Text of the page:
I Want the Americans

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When I was 18 years old I spent eight weeks overseas.

Eight weeks of serving and exploring and learning and growing.

Eight weeks that – although this is cliché –changed my life. From the minute I returned from those eight weeks, I began to make decisions that would completely alter my life course.

The last night of my time there, though, was one of the most frightening nights of my entire life.

My cousin was on the trip with me and we had learned how to get by without being noticed. We didn’t make much eye contact with strangers, were neither too friendly nor too rude, and tried not to draw attention to ourselves.

We did everything we were taught and the summer went by without many incidents.

Until that last night.

There was a group of men who would sit outside of our apartment every day, and they would watch us leave in the morning and come back in the evening.

They would say things when we would pass, but we never felt threatened. We simply went about our business, pretending they were not there.

Until that last night.

On that last night one of the men stood up and stepped in front of us as we tried to pass.

“Americans, yes?” he said.

We kept our eyes down and tried to pass him, and he blocked us again.

“American girls, yes?”

We didn’t respond, but quickly stepped around him and hurried into our apartment, hearing his taunting laugh as we shut and locked the door.

For the next two hours we heard shouts and calls about the Americans.

After that, he started pounding on the window of our room, shouting that he wanted some love from the Americans.

At one point he actually broke into the apartment, ranting about getting to the Americans. Our host family pushed him out and called the police, and told us to stay locked in the room.

An hour or so later the shouting and pounding on the window resumed, and continued until three or four in the morning.

During the entire night my cousin and I were barricaded in our room. We sat huddled together, praying and singing, completely terrified.

It was one of those experiences that you never, ever forget.

Here in the United States, I don’t know what it’s like to be a minority.

I am a white, Christian woman. I am very much in the middle of the road when it comes to politics – you know, liberal enough to annoy my conservative friends, and conservative enough to annoy my liberal friends. I am straight, and happily married.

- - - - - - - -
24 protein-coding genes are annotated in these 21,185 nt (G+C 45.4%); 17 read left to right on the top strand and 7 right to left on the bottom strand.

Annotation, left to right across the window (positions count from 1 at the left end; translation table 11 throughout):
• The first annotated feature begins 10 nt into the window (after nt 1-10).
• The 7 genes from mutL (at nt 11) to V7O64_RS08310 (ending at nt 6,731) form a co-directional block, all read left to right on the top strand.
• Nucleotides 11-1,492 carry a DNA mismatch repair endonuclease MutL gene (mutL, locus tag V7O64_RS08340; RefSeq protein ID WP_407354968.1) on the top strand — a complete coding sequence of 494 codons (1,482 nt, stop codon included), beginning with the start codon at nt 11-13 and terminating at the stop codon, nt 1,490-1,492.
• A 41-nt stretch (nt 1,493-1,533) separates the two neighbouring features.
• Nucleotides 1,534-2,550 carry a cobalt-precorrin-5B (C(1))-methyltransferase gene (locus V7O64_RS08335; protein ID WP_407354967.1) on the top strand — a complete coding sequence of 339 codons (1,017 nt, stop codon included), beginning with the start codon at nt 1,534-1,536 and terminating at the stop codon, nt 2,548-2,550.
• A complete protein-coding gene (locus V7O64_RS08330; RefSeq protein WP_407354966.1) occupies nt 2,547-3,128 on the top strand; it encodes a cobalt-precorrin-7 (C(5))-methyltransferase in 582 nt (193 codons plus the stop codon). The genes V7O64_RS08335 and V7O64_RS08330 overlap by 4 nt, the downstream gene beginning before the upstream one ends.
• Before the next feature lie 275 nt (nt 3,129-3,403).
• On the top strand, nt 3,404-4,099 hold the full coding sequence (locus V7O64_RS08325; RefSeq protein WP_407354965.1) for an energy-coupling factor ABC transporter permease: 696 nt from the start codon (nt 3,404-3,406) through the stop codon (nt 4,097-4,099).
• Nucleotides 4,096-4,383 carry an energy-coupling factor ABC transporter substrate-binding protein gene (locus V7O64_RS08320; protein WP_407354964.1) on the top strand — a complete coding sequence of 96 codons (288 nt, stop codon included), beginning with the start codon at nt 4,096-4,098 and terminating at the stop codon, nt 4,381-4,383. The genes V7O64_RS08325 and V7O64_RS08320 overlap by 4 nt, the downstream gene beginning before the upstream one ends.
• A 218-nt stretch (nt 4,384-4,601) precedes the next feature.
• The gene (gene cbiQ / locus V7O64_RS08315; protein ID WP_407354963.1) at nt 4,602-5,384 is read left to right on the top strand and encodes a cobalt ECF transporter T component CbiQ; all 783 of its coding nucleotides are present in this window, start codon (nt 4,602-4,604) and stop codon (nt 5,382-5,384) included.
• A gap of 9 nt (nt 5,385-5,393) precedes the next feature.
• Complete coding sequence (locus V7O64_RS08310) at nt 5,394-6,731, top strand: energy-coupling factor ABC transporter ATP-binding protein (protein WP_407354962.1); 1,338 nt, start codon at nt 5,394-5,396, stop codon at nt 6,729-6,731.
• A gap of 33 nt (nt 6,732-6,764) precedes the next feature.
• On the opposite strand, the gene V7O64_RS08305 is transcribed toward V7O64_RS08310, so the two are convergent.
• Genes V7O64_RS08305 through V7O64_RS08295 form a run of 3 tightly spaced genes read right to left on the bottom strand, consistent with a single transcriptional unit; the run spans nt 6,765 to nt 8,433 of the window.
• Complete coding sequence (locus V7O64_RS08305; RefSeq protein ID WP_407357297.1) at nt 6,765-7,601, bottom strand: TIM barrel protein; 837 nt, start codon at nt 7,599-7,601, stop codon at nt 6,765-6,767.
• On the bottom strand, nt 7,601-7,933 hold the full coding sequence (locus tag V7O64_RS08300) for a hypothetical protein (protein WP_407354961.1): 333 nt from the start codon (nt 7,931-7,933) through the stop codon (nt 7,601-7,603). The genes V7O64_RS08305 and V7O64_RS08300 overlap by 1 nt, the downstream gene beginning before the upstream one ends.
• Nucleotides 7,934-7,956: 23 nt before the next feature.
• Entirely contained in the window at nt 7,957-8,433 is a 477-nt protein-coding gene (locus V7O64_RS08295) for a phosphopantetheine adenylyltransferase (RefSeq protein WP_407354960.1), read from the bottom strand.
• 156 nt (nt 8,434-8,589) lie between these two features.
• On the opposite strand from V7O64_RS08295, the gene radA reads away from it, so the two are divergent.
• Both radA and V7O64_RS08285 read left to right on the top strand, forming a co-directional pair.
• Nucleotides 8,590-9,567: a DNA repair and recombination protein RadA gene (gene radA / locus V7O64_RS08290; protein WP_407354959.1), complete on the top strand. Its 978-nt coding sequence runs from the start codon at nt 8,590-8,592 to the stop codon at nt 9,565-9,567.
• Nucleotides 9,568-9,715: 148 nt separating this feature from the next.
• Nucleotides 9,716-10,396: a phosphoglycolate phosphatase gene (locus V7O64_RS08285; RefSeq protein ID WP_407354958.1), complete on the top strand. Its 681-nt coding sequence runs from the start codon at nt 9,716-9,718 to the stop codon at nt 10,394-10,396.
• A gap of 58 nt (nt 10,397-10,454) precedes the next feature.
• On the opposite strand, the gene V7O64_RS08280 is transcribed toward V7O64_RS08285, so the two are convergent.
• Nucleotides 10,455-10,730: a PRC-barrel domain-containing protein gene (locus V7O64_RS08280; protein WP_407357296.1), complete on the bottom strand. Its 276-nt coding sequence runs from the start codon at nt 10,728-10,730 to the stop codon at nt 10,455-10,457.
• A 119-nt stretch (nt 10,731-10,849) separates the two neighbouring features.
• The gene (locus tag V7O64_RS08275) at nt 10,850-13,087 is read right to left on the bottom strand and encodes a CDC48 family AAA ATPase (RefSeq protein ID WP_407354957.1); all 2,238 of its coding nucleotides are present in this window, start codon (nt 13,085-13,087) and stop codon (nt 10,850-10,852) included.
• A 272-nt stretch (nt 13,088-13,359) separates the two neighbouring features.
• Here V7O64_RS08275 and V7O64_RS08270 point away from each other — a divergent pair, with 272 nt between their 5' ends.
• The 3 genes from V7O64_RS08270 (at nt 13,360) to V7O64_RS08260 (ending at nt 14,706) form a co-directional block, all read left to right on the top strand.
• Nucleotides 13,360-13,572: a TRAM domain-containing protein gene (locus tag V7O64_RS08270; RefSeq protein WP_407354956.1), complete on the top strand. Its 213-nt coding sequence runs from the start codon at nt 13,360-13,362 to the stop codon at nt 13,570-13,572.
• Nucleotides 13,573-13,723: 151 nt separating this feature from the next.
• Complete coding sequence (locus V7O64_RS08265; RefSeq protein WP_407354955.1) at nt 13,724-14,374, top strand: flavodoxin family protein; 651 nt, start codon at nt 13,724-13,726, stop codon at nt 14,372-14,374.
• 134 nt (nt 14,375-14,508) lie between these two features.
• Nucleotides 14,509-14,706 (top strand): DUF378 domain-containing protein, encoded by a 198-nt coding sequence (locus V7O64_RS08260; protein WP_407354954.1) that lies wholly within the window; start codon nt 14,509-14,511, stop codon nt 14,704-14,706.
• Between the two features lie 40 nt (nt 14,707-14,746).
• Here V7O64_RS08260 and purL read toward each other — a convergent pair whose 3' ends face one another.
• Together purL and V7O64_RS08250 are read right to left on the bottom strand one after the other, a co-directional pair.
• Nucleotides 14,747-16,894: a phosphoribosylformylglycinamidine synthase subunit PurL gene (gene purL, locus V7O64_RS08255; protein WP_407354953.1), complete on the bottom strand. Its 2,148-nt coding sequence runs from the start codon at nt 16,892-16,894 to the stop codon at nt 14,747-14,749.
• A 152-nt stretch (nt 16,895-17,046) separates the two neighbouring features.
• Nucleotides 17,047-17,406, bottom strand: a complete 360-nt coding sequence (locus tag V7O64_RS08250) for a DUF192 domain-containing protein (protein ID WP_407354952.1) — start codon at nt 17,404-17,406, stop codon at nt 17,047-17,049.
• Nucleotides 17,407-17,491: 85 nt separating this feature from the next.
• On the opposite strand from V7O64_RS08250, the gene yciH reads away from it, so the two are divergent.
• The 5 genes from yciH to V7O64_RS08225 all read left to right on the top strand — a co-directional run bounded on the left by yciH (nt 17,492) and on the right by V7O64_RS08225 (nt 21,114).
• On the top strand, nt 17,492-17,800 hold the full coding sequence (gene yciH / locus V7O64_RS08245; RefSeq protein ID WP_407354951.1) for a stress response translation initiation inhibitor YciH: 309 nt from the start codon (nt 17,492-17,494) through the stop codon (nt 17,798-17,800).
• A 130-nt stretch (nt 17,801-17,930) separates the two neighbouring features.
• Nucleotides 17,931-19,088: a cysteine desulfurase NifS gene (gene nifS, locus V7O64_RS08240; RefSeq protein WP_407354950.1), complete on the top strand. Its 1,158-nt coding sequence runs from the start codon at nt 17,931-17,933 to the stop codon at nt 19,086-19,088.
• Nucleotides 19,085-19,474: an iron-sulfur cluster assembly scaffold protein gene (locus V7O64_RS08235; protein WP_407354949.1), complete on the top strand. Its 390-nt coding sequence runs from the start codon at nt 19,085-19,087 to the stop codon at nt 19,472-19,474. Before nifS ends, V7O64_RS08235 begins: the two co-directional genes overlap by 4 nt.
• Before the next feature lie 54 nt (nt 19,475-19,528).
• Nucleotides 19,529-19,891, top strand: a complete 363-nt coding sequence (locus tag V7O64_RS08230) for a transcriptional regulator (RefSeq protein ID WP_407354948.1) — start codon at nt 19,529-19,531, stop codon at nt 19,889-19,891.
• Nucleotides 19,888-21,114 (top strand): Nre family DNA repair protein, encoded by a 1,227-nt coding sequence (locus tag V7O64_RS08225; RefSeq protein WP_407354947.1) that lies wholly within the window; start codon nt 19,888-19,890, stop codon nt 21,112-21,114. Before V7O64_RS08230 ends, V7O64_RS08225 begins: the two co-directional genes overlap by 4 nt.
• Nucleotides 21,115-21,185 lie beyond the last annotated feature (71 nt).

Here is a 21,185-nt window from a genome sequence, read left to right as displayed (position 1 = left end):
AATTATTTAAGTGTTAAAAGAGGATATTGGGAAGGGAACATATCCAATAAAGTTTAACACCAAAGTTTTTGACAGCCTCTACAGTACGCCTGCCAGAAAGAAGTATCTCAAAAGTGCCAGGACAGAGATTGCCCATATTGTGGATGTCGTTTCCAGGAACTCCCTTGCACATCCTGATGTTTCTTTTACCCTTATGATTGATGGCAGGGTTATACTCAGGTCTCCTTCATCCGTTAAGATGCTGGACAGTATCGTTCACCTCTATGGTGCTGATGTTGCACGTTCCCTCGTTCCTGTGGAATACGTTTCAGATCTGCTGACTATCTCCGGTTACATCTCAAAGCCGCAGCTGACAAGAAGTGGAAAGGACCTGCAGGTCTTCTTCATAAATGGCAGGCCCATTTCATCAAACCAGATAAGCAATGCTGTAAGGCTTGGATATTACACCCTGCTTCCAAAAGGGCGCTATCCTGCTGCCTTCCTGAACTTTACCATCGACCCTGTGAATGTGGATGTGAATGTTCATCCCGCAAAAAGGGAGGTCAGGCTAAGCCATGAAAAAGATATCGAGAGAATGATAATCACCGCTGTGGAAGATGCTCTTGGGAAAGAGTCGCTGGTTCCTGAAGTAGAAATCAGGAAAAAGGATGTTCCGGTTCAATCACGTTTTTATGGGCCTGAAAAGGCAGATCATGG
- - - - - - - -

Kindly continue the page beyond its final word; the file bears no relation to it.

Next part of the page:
So I don’t know what it’s like to feel like I don’t fit in here.

I don’t know what it’s like to be a person of color in this country, because I am not a person of color.

I don’t know what it’s like to not be a member of the dominant religion, because I am a member of the dominant religion.

I don’t know what it’s like to be gay, because I am not gay.

And I am not going to pretend that I do know what it’s like.

But what I do know is that I remember that night when I was 18 years old. I remember how it felt.

So when I see my Muslim neighbor, I try to smile and nod hello. Because I remember what it felt like when I was threatened.

When I drive by a group of men, desperately searching for work so they can provide a better life for their families, I try to feel compassion. Because I remember what it felt like to be mocked.

When I see people feeling hurt and angry, wondering if their sexual identity makes them less of a person, I try to listen and reassure. Because I remember what it felt like when I was seen as nothing but a sexual object.

I know that things are a mess right now. I see the news. I read the stories.

I scroll through the Facebook posts.

And do you know what I see? I see anger and fear. I see hate and hysteria.

I see mistrust, misrepresentation, and misinformation.

I see each “side” firmly convinced that they are right.

I see people feeling threatened.

I see people mocked for feeling threatened.

I see people longing for safety.

I see people mocked for longing for safety.

And it makes me sad.

So very, very sad.

And I want to do something. I want to fix it.

But I can’t. I can’t control what other people do – or do not do.

I can’t control what other people say – or do not say.

But I can control me.

And I will keep trying to smile, listen, and reassure. I will keep trying to feel compassion.

I will try to escape the fear, avoid the hate, and see through the lies.

It’s not easy, and I often fail.

So many times I react without thinking and respond without reason.

But I will not stop trying.

Because I can’t forget that night.

“Do to others as you would have them do to you.” Luke 6:31

See you soon.

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